StoryWeaver is an open source digital platform from Pratham Books on which stories can be read, downloaded, translated, versioned or printed. All the content on StoryWeaver is available under Creative Commons licenses to encourage collaboration and reuse.
Aindri is a communications designer specializing in narrative illustration and animation. She is one of the members of The Kadak Collective. She has illustrated two books for Pratham Books: Apu's Giant Earthquake by Sudeshna Shome Ghosh and Food Monster by Meenu Thomas. Both the stories are very to read, download, print and share on StoryWeaver. Aindri writes about how she created the distinctive textured illustrations for 'Food Monster'.
Meenu’s story Food Monster instantly reminded me of the potato and bhindi block printing classes I had in school. I felt the same approach and materials would go perfectly with her story.
When returning to that memory, I came across the technique of Gyotaku (gyo “fish” + taku “rubbing”) a traditional Japanese method of fish printing that originated in the mid-19th century as a way for fishermen to record the size and characteristics of their daily catches. So block printing with food was not just child’s play. Infact, before cameras, fishermen often recorded large or unusual specimens by making ink block reproductions of their catch. The Sumi ink which was used to take the impression would be easily washed away after recording the catch, so the fish was in perfect condition to be consumed. (You can read more about Gyotaku here and here.)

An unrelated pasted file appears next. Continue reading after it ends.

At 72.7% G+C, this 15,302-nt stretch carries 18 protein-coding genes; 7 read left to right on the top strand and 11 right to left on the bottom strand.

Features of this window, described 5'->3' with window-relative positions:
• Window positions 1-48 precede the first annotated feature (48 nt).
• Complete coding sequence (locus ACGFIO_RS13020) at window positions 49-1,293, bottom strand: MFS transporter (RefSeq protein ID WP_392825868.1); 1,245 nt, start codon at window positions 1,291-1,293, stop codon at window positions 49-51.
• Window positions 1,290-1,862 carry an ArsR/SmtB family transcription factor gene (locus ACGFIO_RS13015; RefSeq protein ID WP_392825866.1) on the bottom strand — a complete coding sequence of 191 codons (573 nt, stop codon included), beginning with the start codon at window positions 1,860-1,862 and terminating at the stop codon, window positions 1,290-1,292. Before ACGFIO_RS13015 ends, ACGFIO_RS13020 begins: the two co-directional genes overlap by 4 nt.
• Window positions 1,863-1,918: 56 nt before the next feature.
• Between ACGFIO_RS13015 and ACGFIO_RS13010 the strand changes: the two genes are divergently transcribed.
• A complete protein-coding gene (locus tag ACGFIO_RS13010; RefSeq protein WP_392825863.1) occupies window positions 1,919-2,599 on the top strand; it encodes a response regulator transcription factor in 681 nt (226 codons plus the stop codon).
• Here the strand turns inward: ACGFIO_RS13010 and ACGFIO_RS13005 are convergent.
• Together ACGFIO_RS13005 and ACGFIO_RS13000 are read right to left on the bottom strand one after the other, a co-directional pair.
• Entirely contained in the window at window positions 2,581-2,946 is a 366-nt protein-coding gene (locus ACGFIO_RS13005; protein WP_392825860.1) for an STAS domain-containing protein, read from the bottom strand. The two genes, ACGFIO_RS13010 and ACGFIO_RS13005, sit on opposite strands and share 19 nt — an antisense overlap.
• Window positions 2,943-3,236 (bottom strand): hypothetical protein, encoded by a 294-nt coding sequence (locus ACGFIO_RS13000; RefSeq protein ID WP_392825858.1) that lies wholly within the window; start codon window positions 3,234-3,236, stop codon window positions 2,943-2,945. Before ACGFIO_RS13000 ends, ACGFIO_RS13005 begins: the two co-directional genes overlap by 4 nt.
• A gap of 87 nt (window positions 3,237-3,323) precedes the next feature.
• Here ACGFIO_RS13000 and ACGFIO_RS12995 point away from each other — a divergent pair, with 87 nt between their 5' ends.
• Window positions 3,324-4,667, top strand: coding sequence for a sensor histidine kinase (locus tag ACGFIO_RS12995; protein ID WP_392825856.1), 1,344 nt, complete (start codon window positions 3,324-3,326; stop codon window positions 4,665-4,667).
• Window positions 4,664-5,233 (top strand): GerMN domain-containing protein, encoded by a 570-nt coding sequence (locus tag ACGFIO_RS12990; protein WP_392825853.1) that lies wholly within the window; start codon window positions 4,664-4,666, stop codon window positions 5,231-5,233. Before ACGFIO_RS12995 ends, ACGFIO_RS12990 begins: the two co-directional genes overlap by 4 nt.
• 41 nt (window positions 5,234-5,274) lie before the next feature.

I scanned the images which I later layered and collaged with hand drawn illustrations.
Some of the shapes were easy to spot, like the circles and rings in the cross-section of peppers and cucumbers, some impressions especially of the herbs looked like tiny version of trees and some impressions like strawberries made seamless patterns on the page. Here are impressions of strawberry and corn:
A fairground favourite, the carousel, made with celery, lemon, basil, pepper & pepper seeds.
A panipuri stall near a tree: made with basil, corn, cucumber, celery and garam masala.
Aindri has generously shared a library of the prints she created for our community to use.You can find them on Aindri's profile page (scroll down to see them all!)
You are most welcome to use them as you wish, do please tag us @pbstoryweaver and @aindri_c with your favourite food shape. Good luck!
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